Why do hamsters run on that exercise wheel and other hamster questions

We recently bought a hamster, and watching this hamster has raised a number of questions.

  1. Why does the hamster run on that exercise wheel? It does it for hours on end. It can’t be THAT fun, and it should have figured out by now that it’s not going anywhere.

  2. Why has the hamster moved all the pine shavings out of one corner of it’s tank and uses that corner to crap in? My hypothesis is that it’s because that corner hangs off the edge of the chair her tank is on and it maybe thinks it’s turds will drop through the glass bottom and out of her cage, but then I think it understands the non-permeable qualities of glass - see next question.

  3. Why does my hamster sleep with it’s head and sometimes part of it’s torso wedged upright in the corner?

  4. Why does my hamster make it’s nest directly under it’s water bottle? It never goes inside the little plastic igloo that is in there for that purpose. My wife thinks it’s for convenience, because sometimes the hamster will roll over onto it’s back and get a drink from it’s bottle while still ‘in bed’, then roll back over, wedge it’s chin in the corner, and go back to sleep - but I don’t think the hamster is that lazy, see question 1.

You should read “The Hitchhiker’s Guide to the Galaxy” by Douglas Adams.

From this, you will realise that your hamster is actually the visible portion of a superhuman being. It is performing scientific experiments on you, testing what your reaction will be if it does items 1 to 4 listed above.

I suggest you ignore it, which will skew its data completely.


my theory on the wheel is that the hamster is just stupid, + it can’t move sideways. So it gets on the wheel, tries to get off but can only go forwards. So it is actually trapped. Occassionally it falls off by accident.

  1. From the RSPCA booklet on Hamsters:

If I took your computer, TV and books away and locked you in a room full of weights machines, you’d use them (probably to make a weapon to attack me with, but you get my point).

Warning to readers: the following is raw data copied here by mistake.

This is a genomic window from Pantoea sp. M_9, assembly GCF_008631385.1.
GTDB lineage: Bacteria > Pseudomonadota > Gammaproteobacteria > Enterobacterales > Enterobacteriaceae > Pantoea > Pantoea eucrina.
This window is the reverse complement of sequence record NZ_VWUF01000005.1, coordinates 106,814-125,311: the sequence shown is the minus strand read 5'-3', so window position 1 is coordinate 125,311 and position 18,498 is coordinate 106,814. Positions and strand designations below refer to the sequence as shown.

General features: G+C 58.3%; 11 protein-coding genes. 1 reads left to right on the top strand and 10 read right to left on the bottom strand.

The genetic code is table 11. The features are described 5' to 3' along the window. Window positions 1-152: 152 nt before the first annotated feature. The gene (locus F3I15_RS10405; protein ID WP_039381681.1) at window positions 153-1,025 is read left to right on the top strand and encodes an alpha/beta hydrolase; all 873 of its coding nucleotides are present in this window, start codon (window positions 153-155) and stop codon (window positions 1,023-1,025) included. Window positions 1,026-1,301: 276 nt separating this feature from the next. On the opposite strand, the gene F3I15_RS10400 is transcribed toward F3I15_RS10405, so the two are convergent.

1. Because the hamster wants to sleep and play in those shavings. Having said that, our hamster decided she was going to piss in the sand bath. Nothing we did would persuade her otherwise.

  2. Not sure. Possibly because the glass is cooler?

  3. Wierd. Still, they all do different things (or so I’m told). Be careful that the bedding material doesn’t touch the drinking tube (happened to me once).

Where exactly are hamsters native to?

They think Richard Gere is “behind” them. How’s that for irony?

Per the RSPCA booklet, the main species are:

  1. Syrian (not exclusive to Syria, but it doesn’t specify where else).
  2. Russian (occurs throughout Russia, Mongolia and China).
  3. Chinese (common throughout much of Eurasia from Siberia to Tibet, and westwards into Eastern Europe).

Per a dwarf hamster booklet:

  1. Campbell - s. Siberia, n. China, c. Asia, Mongolia.
  2. Roborovski - China, Mongolia, Russia.
  3. Sungorus - Siberia, Khazakhstan, Manchuria, Mongoloia.
  4. Griseus - China.

I thought that was mice.

  1. Hamsters live in burrows, and in the burrow, they designate one special part for “crap”. Your lil buddy is just doing the same thing with one corner of his tank. Every hamster I’ve ever had (and I’ve had a LOT of hamsters :smiley: ) does this. It doesn’t have anything to do with what’s underneath it. I’ve never been able to figure out why they pick the corners they do. For all I know, they line them up with the signs of the zodiac…

  2. This is not a normal sleeping posture for a hamster. He ought to be sleeping curled up, totally hidden, amongst an enormous pile of shredded bedding. Pine shavings alone are not sufficient for true Hamster Happiness. Give him more paper goods to shred, so he can hide himself. Toilet paper rolls (tubes) and wax paper and paper towel tubes are perfect, as are the paper towels themselves. Kleenex tend to be too soft and smooshy, however. You want to avoid cardboard products, like boxes and shoeboxes, that might have potentially sick-making glues and ink on them.